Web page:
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i found one way to fix the performance problem is with associative
structures. these are heavily indexed tables and associative lists to
work out navigation issues. and then it's very fast - much faster than
exitsing techniques. i worked out how to do it with relational databases
and now i'm building code for xml. but normalisation is important to
make this work.
the "secret" is being able to traverse lists very quickly
Hunsberger, Peter wrote:
>Rick Marshall <firstname.lastname@example.org> writes:
>>hierarchies fail, and this is my struggle with xml at the
>>they have to support multiple hierarchies simultaneously. and they
>>largely fail because of a) the update problem, and b) the new
>>problem. reverse bill of materials is a case in point.
>>having said that xml works really well where neither of these are an
>>issue - documents where the "semantics" don't change only the
>>and as i said before moving transactions between systems.
>>even relational systems have problems because the semantics
>>in the sql select statements. most so called post relational systems
>>(not really sure that's a legitimate term, even though it's
>>used a lot)
>>basically embed semantics back into the structure.
>>things like owl and to a lesser extent name spaces try to express the
>>semantics as a meta model. imho a far superior approach. i just don't
>>like naming relationships - prefer to acknowledge they exist
>>and what it
>>takes to define them, but not necessarily name them.
>>now to xml and the cinderella id tag. the same effect as the
>>hierarchical xml could be achieved by allowing a name/value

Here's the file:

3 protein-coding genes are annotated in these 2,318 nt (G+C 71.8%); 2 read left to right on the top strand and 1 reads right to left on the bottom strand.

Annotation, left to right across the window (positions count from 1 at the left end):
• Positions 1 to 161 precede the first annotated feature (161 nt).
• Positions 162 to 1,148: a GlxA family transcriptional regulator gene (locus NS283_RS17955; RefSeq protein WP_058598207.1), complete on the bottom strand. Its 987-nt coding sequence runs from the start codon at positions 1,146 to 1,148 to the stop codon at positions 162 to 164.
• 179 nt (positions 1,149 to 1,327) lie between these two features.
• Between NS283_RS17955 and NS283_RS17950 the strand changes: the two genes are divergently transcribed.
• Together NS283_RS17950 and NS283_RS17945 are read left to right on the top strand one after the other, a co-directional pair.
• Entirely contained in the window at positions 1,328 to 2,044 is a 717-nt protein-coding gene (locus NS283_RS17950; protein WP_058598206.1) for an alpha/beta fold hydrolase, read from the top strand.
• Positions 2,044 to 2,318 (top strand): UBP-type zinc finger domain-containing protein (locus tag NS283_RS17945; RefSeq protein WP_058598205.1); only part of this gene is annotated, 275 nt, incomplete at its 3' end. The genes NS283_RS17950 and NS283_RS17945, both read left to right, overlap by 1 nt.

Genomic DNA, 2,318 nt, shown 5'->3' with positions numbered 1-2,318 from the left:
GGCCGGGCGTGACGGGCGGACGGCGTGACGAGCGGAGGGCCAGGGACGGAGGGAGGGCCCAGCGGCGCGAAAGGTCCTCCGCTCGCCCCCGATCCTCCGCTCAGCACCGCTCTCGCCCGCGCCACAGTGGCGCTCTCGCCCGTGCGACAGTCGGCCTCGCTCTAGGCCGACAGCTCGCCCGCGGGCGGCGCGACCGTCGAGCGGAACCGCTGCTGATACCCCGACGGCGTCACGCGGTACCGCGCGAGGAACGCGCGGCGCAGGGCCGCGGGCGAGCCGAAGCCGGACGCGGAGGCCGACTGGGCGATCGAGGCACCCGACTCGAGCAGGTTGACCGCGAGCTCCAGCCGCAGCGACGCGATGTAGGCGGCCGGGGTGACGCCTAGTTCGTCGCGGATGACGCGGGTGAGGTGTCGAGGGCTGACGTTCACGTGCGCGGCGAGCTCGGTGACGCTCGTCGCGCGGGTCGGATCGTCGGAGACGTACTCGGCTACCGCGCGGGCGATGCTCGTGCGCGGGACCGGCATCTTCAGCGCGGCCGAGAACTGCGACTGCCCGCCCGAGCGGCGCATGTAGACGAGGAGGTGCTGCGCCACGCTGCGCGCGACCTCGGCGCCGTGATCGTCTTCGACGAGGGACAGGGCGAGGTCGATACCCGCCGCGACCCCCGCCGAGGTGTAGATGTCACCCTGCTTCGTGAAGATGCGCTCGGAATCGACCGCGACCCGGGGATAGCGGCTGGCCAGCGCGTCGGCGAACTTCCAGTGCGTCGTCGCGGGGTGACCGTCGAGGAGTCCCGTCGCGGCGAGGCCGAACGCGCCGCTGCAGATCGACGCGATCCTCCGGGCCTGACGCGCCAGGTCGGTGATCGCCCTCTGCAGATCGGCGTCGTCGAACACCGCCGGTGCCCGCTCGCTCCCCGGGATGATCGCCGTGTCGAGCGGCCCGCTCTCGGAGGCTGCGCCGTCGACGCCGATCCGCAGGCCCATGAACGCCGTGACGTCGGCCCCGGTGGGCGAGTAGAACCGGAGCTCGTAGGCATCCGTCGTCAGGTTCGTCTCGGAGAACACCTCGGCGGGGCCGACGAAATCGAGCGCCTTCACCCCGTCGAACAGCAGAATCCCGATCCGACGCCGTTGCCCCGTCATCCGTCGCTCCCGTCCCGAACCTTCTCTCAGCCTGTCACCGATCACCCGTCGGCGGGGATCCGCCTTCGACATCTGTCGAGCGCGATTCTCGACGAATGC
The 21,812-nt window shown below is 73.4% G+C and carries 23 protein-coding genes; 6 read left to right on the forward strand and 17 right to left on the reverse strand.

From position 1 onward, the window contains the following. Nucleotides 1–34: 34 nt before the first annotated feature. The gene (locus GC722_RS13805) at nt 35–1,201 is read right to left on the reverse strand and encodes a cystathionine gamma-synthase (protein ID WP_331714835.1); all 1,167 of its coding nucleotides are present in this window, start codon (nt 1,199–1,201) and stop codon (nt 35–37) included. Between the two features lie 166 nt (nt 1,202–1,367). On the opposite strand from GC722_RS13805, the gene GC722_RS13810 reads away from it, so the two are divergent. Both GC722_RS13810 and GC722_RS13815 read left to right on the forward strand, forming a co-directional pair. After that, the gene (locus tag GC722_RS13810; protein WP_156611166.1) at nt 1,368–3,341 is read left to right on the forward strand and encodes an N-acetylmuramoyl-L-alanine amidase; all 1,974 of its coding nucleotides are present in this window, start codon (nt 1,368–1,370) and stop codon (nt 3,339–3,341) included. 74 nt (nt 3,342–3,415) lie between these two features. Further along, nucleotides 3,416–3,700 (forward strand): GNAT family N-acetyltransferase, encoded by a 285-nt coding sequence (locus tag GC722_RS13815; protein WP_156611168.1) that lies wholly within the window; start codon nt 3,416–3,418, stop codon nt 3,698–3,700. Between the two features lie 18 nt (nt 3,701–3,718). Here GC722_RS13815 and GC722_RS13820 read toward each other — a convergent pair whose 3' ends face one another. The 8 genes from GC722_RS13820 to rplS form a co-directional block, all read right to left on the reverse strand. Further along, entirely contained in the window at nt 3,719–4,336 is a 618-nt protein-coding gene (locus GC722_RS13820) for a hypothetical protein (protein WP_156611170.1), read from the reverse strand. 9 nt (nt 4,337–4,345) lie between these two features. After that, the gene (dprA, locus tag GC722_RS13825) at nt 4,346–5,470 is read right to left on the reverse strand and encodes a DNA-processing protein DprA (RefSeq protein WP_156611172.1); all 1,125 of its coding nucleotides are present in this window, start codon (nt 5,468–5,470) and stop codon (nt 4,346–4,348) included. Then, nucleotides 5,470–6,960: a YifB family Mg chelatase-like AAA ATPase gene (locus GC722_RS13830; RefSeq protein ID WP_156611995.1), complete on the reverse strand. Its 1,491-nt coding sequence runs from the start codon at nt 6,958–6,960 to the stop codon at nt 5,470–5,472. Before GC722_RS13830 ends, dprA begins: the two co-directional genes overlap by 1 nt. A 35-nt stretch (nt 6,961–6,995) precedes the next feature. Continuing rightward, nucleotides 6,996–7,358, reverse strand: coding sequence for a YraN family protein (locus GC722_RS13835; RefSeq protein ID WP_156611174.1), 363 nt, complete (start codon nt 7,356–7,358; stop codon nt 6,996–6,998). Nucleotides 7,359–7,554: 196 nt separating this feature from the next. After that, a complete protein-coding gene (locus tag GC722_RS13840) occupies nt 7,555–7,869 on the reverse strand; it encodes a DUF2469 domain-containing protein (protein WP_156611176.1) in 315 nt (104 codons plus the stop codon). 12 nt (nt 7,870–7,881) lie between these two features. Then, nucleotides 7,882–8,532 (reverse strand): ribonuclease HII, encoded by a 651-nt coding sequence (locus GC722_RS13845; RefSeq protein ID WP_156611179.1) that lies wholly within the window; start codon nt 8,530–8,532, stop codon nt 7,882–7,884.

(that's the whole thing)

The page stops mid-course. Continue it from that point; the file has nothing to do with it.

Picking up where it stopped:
>>store the structure as attributes in the xml tag and they should be
>>treated as elements as well.
>>the id tag is the required unique key, while special
>>store structure. this has the advantage of flatenning the xml and
>>allowing the parsers to create structure on the fly to suit
>>which would be approximately
>>early days, but something like this would be much better for data
>>modelling. perhaps we can have post-xml? ;)
>Interesting, this is essentially the structure I was comparing to a
>structured hierarchy in the "Parallel tree traversal" thread. Turns out
>that once I fixed up all my XSLT bugs and cleaned up the code that the
>version that used the structured hierarchy runs about an order of
>magnitude faster than the version that attempts to stitch the hierarchy
>together from flat data using id/idref.
>I need a little more testing on the insert/update side, but I expect I'm
>going to proceed with a version of our code that can spit out multiple
>hierarchies cutting across our relationship lattice on demand instead of
>trying to glue this together on the XML side. More XML output
>(redundant trees), but at least in our case normalization costs too much
>in terms of performance and the extra space consumption can be handled:
>the redundant data is generated only as needed from a normalized
>database and not persisted anywhere. It chews up app server memory, but
>we're talking at most maybe 100 MB (if every model gets cached, which in
>our case will happen over time). A GB of memory is cheap enough that
>once more, throwing hardware at an XML problem trumps trying to spend
>too much time optimizing it.
>More and more, I'm seeing that XML application optimization comes down
>to explicitly exploiting the known algorithms for fast tree traversal
>and generation and not trying to re-invent normalization from within
>XSLT (or Java transforms for that matter)...
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